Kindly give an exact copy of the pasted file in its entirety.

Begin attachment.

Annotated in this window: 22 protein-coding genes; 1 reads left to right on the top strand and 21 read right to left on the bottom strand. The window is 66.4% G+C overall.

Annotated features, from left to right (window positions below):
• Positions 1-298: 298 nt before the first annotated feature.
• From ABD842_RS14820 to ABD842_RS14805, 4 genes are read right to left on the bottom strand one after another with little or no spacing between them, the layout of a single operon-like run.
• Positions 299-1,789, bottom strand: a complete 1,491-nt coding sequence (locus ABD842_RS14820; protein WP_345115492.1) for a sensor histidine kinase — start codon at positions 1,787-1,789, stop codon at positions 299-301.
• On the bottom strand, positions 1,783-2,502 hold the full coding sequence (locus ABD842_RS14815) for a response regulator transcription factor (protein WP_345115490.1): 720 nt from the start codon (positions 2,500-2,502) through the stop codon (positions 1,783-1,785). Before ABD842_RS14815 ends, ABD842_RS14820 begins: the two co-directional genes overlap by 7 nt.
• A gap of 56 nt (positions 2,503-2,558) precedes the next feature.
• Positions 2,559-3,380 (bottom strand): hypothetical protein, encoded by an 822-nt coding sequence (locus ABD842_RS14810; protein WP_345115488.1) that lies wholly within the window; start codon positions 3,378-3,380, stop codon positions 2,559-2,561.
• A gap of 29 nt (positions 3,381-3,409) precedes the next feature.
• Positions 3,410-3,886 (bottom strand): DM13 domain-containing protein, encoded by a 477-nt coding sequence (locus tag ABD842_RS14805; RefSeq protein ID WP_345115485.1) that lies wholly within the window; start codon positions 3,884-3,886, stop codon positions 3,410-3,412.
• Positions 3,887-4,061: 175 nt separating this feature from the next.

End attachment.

Annotated in this window: 22 protein-coding genes; 1 reads left to right on the top strand and 21 read right to left on the bottom strand. The window is 66.4% G+C overall.

Annotated features, from left to right (window positions below):
• Positions 1-298: 298 nt before the first annotated feature.
• From ABD842_RS14820 to ABD842_RS14805, 4 genes are read right to left on the bottom strand one after another with little or no spacing between them, the layout of a single operon-like run.
• Positions 299-1,789, bottom strand: a complete 1,491-nt coding sequence (locus ABD842_RS14820; protein WP_345115492.1) for a sensor histidine kinase — start codon at positions 1,787-1,789, stop codon at positions 299-301.
• On the bottom strand, positions 1,783-2,502 hold the full coding sequence (locus ABD842_RS14815) for a response regulator transcription factor (protein WP_345115490.1): 720 nt from the start codon (positions 2,500-2,502) through the stop codon (positions 1,783-1,785). Before ABD842_RS14815 ends, ABD842_RS14820 begins: the two co-directional genes overlap by 7 nt.
• A gap of 56 nt (positions 2,503-2,558) precedes the next feature.
• Positions 2,559-3,380 (bottom strand): hypothetical protein, encoded by an 822-nt coding sequence (locus ABD842_RS14810; protein WP_345115488.1) that lies wholly within the window; start codon positions 3,378-3,380, stop codon positions 2,559-2,561.
• A gap of 29 nt (positions 3,381-3,409) precedes the next feature.
• Positions 3,410-3,886 (bottom strand): DM13 domain-containing protein, encoded by a 477-nt coding sequence (locus tag ABD842_RS14805; RefSeq protein ID WP_345115485.1) that lies wholly within the window; start codon positions 3,884-3,886, stop codon positions 3,410-3,412.
• Positions 3,887-4,061: 175 nt separating this feature from the next.